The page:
As a business owner, it is in your best interests to make the customer payment process as easy and as flexible as possible. If you only accept cash, you are sure to lose sales to your competitor down the street or across the ocean who is accepting credit cards and other more modern forms of payments. In a nutshell, that is why you need access to an omnichannel payment gateway, the ultimate in essential merchant accessories in today’s increasingly cashless environment.
The payment gateway defined.
Although the concept may seem vague at first, a payment gateway is nothing more than a network that enables you to securely accept credit and debit card payments from customers. In fact, you can think of it as the digital equivalent of the point of sale solutions that are used in most retail stores. Although gateways are usually associated with ecommerce sites, they can also be used in physical stores to securely process digital payments of all types.
The payment gateway process explained.
The process of conducting a transaction using a payment gateway is actually pretty simple. It contains the following steps:
- The order is submitted either by the online customer or by you in your brick-and-mortar store.
- Using Secure Socket Layer (SSL) encryption, the sensitive transaction data is encrypted and sent from your or your customer’s web browser to the server.
- Again using SSL encryption, the data moves from your server to the payment gateway.
- Details of the payment are then securely sent to your payment processor.
- The details are then forwarded to the relevant card association (Visa or Mastercard, for example).
- Next, the bank that issued the customer’s credit card verifies the transaction after checking for insufficient funds or fraud. The bank will then send a response code signifying their acceptance or rejection of the transaction.
- The issuing bank sends the response code to the payment processor.
- The payment processor passes the code on to the payment gateway.
- The gateway sends the code to the merchant and the customer, concluding the transaction.
Believe it or not, this safe and seamless process takes place in a matter of just a few seconds.
The importance of security.
When consumers mull over the pros and cons of obtaining goods over the internet, security is usually their top concern. Considering the constant headlines about fraud and data breaches affecting both buyers and the private and corporate sectors, it’s no wonder why.
What makes payment gateways particularly compelling is the high degree of security they offer, which comes from the requirement that they adhere to the data security standards set forth by the Payment Card Industry (PCI DSS). Known as PCI compliance, this set of mandatory guidelines helps to safeguard customers’ sensitive card information, while simultaneously protecting you, the business owner, from liability should the worst happen and a data breach occurs.
In addition, the encryption that takes place during the transmission of information between the gateway and the buyer’s issuing bank provides a second layer of safety.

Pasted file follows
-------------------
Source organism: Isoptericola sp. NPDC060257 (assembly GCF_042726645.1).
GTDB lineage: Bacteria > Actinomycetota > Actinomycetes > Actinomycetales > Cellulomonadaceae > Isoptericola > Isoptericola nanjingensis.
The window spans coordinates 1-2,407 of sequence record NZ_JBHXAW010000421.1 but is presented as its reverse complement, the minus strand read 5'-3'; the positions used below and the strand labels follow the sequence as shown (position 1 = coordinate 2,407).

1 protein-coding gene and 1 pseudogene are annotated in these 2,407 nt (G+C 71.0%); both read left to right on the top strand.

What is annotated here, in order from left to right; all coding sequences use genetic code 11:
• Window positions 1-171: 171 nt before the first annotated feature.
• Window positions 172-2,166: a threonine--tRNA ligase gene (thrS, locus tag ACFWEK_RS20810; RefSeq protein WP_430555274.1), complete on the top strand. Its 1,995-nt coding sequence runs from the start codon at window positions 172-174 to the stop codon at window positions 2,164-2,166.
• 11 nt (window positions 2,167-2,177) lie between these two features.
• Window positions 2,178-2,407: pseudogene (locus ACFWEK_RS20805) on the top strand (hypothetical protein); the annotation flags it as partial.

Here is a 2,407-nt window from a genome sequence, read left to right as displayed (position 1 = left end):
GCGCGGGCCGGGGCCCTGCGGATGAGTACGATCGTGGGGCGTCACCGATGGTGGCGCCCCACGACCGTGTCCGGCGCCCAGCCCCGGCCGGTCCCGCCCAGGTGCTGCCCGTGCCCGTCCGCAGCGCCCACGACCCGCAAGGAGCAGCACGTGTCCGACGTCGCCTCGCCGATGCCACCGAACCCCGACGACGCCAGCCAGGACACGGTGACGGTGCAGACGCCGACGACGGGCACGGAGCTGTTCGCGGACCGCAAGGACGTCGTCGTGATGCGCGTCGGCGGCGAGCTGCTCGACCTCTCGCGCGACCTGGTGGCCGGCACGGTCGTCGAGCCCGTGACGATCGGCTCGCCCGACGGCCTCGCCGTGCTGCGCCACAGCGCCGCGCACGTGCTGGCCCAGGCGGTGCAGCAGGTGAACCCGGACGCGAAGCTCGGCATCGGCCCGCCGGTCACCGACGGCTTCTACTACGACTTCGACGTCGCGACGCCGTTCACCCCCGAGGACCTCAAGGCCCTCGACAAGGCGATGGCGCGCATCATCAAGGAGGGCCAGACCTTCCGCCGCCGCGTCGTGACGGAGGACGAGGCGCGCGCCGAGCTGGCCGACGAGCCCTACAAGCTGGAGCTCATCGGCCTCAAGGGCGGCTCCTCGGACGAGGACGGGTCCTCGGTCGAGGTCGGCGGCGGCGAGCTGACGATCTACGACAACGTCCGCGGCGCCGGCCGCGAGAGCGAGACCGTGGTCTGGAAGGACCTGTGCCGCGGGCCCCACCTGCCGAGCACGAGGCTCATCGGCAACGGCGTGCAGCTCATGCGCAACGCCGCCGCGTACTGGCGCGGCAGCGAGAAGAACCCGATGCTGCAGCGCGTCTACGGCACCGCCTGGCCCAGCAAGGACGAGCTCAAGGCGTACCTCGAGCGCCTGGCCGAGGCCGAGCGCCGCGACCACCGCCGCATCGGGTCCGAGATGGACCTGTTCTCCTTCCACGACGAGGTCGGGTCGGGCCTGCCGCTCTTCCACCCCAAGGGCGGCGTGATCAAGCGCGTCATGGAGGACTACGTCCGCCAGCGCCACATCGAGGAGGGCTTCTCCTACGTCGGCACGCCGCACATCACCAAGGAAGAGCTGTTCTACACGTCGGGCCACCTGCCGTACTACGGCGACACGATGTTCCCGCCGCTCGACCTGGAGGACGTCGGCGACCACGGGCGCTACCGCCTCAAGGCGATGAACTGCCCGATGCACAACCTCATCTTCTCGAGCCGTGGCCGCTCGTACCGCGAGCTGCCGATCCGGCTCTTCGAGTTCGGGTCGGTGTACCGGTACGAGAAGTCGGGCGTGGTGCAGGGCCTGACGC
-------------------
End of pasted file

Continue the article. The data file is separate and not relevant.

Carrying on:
Combine these with the third security shield, i.e., 3-D Secure (a relatively new standard that requires customers to create and provide a unique password for each card they use) and your customer can have maximum peace of mind.
In effect, your omnichannel payment gateway functions as your silent partner who remains on duty around the clock to accept your customers’ payments. As a result, consumers are able to make their purchases on their own schedules — even when you’re at home asleep or on the beach during a well-deserved vacation.
Integrating your website with a payment gateway.
In light of all these benefits, you may now be ready to bring the power of the payment gateway to your burgeoning ecommerce business. You’ll have three types of gateways from which to choose:
- Hosted gateways — these types of gateways require that your customers be directed away from your website to complete their purchases. A well-known hosted gateway is PayPal, which processes your customers’ payments and sends them back to your website to complete the checkout process. Although being shuttled back and forth between sites can be disconcerting for some buyers, you can make the process more palatable by customizing PayPal’s payment processing page with your own brand graphics.
- Non-hosted gateways — these gateways enable customers to remain on your site throughout the payment process. After the buyer enters their details, the information is transmitted to your gateway where the transaction is verified. Although the user experience is more seamless with this type of gateway, you as the merchant are given the added burden of being responsible for the security of the consumer’s credit card data. This puts the onus on you to be PCI compliant.
- An Application Programming Interface (API) gateway — APIs are similar to non-hosted gateways in that all details are entered on your webpage with the customer never being redirected to a third-party site. The difference is that the gateway gives the merchant total control over all aspects of the checkout process, including the brand and logo. As with the previous type, you are responsible for ensuring the PCI compliance, SSL certification, and other security protocols of your gateway.
If you want to take your business to the next level, the seamless user experience, speed, and security that the right payment gateway partner can provide might be the perfect passport to the growth you seek. Before choosing your gateway, take some time to review your current and projected business needs to maximize your chances of success.